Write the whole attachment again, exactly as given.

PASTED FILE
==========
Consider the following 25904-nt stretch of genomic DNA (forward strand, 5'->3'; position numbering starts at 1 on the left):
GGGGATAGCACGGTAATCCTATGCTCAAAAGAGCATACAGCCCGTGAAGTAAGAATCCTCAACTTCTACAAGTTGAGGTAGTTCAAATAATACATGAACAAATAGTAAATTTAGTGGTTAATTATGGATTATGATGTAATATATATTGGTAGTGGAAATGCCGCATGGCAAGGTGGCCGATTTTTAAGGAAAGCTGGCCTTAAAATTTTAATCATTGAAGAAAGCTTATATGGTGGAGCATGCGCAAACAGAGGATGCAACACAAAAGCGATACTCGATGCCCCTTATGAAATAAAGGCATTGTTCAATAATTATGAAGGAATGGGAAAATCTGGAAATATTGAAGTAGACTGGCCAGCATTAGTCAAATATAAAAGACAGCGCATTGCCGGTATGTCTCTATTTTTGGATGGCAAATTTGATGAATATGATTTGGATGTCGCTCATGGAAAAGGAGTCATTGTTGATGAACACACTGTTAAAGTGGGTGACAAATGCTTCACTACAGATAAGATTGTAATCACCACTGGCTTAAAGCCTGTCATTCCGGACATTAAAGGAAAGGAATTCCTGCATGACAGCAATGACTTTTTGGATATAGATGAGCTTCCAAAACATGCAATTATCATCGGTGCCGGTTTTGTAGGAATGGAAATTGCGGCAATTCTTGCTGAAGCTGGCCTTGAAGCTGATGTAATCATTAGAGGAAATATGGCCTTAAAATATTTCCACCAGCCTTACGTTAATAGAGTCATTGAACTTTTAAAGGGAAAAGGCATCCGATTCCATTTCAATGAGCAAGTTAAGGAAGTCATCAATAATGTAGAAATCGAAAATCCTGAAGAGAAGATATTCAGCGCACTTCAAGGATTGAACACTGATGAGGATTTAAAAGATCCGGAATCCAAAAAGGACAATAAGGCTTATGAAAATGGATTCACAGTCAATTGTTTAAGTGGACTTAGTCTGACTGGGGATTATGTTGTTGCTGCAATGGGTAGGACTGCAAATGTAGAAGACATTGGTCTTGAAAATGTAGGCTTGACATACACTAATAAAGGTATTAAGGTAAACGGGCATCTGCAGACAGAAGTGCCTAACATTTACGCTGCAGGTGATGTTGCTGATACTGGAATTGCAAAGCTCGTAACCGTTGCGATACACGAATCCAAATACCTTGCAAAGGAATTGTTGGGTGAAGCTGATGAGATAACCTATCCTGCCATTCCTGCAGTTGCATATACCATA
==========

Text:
Consider the following 25904-nt stretch of genomic DNA (forward strand, 5'->3'; position numbering starts at 1 on the left):
GGGGATAGCACGGTAATCCTATGCTCAAAAGAGCATACAGCCCGTGAAGTAAGAATCCTCAACTTCTACAAGTTGAGGTAGTTCAAATAATACATGAACAAATAGTAAATTTAGTGGTTAATTATGGATTATGATGTAATATATATTGGTAGTGGAAATGCCGCATGGCAAGGTGGCCGATTTTTAAGGAAAGCTGGCCTTAAAATTTTAATCATTGAAGAAAGCTTATATGGTGGAGCATGCGCAAACAGAGGATGCAACACAAAAGCGATACTCGATGCCCCTTATGAAATAAAGGCATTGTTCAATAATTATGAAGGAATGGGAAAATCTGGAAATATTGAAGTAGACTGGCCAGCATTAGTCAAATATAAAAGACAGCGCATTGCCGGTATGTCTCTATTTTTGGATGGCAAATTTGATGAATATGATTTGGATGTCGCTCATGGAAAAGGAGTCATTGTTGATGAACACACTGTTAAAGTGGGTGACAAATGCTTCACTACAGATAAGATTGTAATCACCACTGGCTTAAAGCCTGTCATTCCGGACATTAAAGGAAAGGAATTCCTGCATGACAGCAATGACTTTTTGGATATAGATGAGCTTCCAAAACATGCAATTATCATCGGTGCCGGTTTTGTAGGAATGGAAATTGCGGCAATTCTTGCTGAAGCTGGCCTTGAAGCTGATGTAATCATTAGAGGAAATATGGCCTTAAAATATTTCCACCAGCCTTACGTTAATAGAGTCATTGAACTTTTAAAGGGAAAAGGCATCCGATTCCATTTCAATGAGCAAGTTAAGGAAGTCATCAATAATGTAGAAATCGAAAATCCTGAAGAGAAGATATTCAGCGCACTTCAAGGATTGAACACTGATGAGGATTTAAAAGATCCGGAATCCAAAAAGGACAATAAGGCTTATGAAAATGGATTCACAGTCAATTGTTTAAGTGGACTTAGTCTGACTGGGGATTATGTTGTTGCTGCAATGGGTAGGACTGCAAATGTAGAAGACATTGGTCTTGAAAATGTAGGCTTGACATACACTAATAAAGGTATTAAGGTAAACGGGCATCTGCAGACAGAAGTGCCTAACATTTACGCTGCAGGTGATGTTGCTGATACTGGAATTGCAAAGCTCGTAACCGTTGCGATACACGAATCCAAATACCTTGCAAAGGAATTGTTGGGTGAAGCTGATGAGATAACCTATCCTGCCATTCCTGCAGTTGCATATACCATA